Egypt finds treasure trove of over 100 sarcophagi

Egypt finds treasure trove of over 100 sarcophagi
Journalists gather around an ancient sarcophagus more than 2500 years old, discovered in a vast necropolis and Mostafa Waziri, the secretary-general of the Supreme Council of Antiquities, center, in Saqqara, Giza, Egypt, Saturday, Nov. 14, 2020. (AP)
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Updated 14 November 2020

Egypt finds treasure trove of over 100 sarcophagi

Egypt finds treasure trove of over 100 sarcophagi
  • The sealed wooden coffins, unveiled on site amid fanfare, belonged to top officials of the Late Period and the Ptolemaic period of ancient Egypt

SAQQARA: Egypt announced Saturday the discovery of an ancient treasure trove of more than a 100 intact sarcophagi, the largest such find this year.
The sealed wooden coffins, unveiled on site amid fanfare, belonged to top officials of the Late Period and the Ptolemaic period of ancient Egypt.
They were found in three burial shafts at depths of 12 meters (40 feet) in the sweeping Saqqara necropolis south of Cairo.
Archaeologists opened one coffin to reveal a mummy wrapped in a burial shroud adorned with brightly colored hieroglyphic pictorials.
Saqqara is the burial site of the ancient Egyptian capital of Memphis, a UNESCO World Heritage Site.
The huge find came just over a month after archaeologists in the area found 59 other well-preserved and sealed wooden coffins dating back more than 2,500 years ago.
“Saqqara has yet to reveal all of its contents. It is a treasure,” Antiquities and Tourism Minister Khaled Al-Anany said at the unveiling ceremony.
“Excavations are still underway. Whenever we empty a burial shaft of sarcophagi, we find an entrance to another.”
More than 40 statues of ancient deities and funerary masks were also discovered, he said.
They will be distributed among several museums in Egypt including the yet-to-opened Grand Egyptian Museum at the Giza plateau.
The minister attributed the flurry of discoveries in Saqqara to extensive excavation works in recent years.
Another discovery in the vast necropolis is expected to be announced in the coming weeks, he added.
Archaeologists also hope to find an ancient workshop for manufacturing wooden coffins for mummies soon, according to Mostafa Waziri, secretary general of the Supreme Council of Antiquities.
Egypt hopes archaeological discoveries will spur tourism, a sector which has suffered multiple shocks ever since a 2011 uprising up until today’s coronavirus pandemic.


Egyptian and Russian foreign ministers discuss strategic relations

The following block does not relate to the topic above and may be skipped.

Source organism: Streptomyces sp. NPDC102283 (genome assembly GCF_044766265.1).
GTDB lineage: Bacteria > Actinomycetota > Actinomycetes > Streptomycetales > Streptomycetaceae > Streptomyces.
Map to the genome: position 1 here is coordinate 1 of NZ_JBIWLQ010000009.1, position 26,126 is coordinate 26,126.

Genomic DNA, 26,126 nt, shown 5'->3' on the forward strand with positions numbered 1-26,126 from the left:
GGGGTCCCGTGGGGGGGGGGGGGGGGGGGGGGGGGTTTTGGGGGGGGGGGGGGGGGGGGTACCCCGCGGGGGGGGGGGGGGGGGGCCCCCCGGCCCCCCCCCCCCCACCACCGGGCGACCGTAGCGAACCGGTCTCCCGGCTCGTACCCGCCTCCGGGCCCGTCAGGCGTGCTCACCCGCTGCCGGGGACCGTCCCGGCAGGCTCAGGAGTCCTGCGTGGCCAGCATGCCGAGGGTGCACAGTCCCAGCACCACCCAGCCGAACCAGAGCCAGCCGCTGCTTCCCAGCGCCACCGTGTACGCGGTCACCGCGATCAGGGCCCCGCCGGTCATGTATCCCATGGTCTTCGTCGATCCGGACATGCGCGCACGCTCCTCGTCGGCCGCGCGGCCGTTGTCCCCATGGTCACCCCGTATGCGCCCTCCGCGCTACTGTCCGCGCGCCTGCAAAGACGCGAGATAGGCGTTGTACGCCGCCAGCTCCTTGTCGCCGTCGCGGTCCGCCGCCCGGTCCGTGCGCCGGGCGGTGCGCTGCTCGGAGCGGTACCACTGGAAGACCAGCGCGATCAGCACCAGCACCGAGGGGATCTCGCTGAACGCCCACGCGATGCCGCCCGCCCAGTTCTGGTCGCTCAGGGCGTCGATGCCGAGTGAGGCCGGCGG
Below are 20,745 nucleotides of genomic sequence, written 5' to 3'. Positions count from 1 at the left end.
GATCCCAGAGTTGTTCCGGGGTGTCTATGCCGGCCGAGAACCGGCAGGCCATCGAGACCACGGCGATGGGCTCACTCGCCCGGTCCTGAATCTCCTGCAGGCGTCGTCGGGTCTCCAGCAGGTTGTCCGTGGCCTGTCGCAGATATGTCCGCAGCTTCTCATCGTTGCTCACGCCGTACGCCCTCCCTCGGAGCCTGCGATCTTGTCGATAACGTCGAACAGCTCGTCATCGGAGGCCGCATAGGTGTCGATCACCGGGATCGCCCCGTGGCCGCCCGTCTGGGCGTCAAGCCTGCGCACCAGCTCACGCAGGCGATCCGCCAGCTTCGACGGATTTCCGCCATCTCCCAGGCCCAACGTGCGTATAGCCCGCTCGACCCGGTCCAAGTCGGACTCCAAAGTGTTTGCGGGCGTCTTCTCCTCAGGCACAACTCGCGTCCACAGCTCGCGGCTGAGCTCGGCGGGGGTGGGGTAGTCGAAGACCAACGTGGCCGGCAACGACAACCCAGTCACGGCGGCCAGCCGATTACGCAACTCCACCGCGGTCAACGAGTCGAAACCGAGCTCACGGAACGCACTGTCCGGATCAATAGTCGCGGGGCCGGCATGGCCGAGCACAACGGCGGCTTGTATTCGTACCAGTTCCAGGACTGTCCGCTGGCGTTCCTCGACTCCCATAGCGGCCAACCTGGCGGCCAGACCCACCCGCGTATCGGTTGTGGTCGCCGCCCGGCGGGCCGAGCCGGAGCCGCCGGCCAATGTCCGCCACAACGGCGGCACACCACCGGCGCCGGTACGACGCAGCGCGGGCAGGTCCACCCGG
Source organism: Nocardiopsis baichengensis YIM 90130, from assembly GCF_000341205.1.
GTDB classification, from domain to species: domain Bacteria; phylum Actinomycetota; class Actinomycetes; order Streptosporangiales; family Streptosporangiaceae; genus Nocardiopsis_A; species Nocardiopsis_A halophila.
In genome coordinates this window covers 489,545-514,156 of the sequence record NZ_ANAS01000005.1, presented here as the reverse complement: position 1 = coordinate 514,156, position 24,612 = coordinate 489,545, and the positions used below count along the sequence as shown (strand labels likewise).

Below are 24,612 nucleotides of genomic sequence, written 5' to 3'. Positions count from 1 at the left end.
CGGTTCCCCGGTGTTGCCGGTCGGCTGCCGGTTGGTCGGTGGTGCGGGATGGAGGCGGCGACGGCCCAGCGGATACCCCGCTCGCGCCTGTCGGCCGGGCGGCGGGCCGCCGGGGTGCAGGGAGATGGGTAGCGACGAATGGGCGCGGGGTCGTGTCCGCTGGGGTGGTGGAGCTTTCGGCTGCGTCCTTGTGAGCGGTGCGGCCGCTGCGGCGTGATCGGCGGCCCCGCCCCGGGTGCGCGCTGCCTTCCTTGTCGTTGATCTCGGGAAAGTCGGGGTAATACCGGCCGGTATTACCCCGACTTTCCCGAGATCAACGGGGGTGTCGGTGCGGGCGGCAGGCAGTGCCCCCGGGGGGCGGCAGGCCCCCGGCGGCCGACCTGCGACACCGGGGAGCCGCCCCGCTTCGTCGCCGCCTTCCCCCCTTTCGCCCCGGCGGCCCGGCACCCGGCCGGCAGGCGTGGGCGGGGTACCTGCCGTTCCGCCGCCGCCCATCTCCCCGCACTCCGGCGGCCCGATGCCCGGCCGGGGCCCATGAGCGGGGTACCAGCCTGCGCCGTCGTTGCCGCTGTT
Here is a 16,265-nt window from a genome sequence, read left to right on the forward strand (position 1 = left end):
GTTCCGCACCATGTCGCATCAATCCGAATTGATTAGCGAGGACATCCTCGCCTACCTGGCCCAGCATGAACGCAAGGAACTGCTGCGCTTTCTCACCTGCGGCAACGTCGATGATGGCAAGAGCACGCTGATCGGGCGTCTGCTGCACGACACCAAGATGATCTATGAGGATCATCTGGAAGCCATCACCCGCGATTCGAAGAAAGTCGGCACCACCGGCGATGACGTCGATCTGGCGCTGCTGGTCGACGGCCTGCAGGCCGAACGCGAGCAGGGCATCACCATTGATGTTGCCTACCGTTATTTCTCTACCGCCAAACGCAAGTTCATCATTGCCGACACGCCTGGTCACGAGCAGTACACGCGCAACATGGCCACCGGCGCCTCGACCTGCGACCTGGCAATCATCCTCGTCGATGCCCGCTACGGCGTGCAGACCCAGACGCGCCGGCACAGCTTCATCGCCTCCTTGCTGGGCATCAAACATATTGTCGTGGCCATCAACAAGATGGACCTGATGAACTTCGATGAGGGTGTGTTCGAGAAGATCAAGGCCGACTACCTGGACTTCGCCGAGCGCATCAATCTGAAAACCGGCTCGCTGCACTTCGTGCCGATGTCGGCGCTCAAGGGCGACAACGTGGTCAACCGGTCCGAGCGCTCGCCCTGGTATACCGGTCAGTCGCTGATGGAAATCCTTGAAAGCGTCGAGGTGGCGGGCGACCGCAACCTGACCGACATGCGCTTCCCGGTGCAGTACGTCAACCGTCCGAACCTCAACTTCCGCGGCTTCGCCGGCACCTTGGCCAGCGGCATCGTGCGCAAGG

Egyptian and Russian foreign ministers discuss strategic relations
Updated 14 sec ago

Egyptian and Russian foreign ministers discuss strategic relations

Egyptian and Russian foreign ministers discuss strategic relations
  • Meeting was on sidelines of UN General Assembly session 
  • Countries have partnership and cooperation agreement 

CAIRO: Egyptian Foreign Minister Sameh Shoukry and his Russian counterpart Sergey Lavrov discussed strategic relations between the two countries, as well as Syria, Libya, and the Palestinian-Israeli conflict.

In a statement issued on Thursday, the Egyptian Ministry of Foreign Affairs said that Lavrov and Shoukry met on the sidelines of the 76th session of the UN General Assembly in New York. 

They discussed issues related to the further development of Russian-Egyptian relations, stressing the need to “maintain bilateral contacts, in which dialogue based on trust between the leaders of the two friendly countries plays an important role.”

Lavrov and Shoukry said the partnership and strategic cooperation agreement between Russia and Egypt, which entered into force in January, would ensure the strengthening of joint work in commercial, economic and humanitarian matters.

In an official post on Telegram, the Russian Foreign Ministry said that Lavrov had invited Shoukry to visit Moscow.


Salih calls for respect for Iraqi sovereignty

United Nations Secretary-General Antonio Guterres (R), and Barham Salih, President of the Republic of Iraq, meeting during the the 76th session of the UNGA. (AP)
United Nations Secretary-General Antonio Guterres (R), and Barham Salih, President of the Republic of Iraq, meeting during the the 76th session of the UNGA. (AP)
Updated 23 September 2021

Salih calls for respect for Iraqi sovereignty

United Nations Secretary-General Antonio Guterres (R), and Barham Salih, President of the Republic of Iraq, meeting during the the 76th session of the UNGA. (AP)
  • President: Iraq, Iran should maintain ties based on mutual respect
  • Concerns raised over hardships caused by Iranian, Turkish dams

WASHINGTON D.C.: Iraqi President Barham Salih said his country should not be used as a proxy by its more powerful neighbors Iran and Turkey to settle regional conflicts.

Speaking at an event hosted on Wednesday by the Council on Foreign Relations, he added that Iran might be wary of Iraq’s reemergence as a regional power in the future, but that both countries should maintain ties based on mutual respect.

Iran maintains a powerful influence on Iraqi domestic politics through political parties and militias that receive political and financial support from Tehran.

Salih, who is attending the 76th session of the UN General Assembly in New York, said Iraq and Iran should treat each other as “sovereign states.”

He added that he met with Turkish President Recep Tayyip Erdogan on the sidelines of the UNGA, and discussed bilateral relations and Ankara’s incursions into Iraq in pursuit of Kurdish militants.

Salih said recent droughts and the loss of agricultural land, mainly due to dams built by Turkey and Iran that restrict the flow of water downstream to Iraq, are causing severe problems for his country.

Iraq depends for its agriculture on the Tigris and Euphrates rivers, which flow downstream to Syria and Iraq from Turkey.

An extensive Turkish dam system has restricted the flow of the rivers downstream, causing severe droughts in both Arab countries.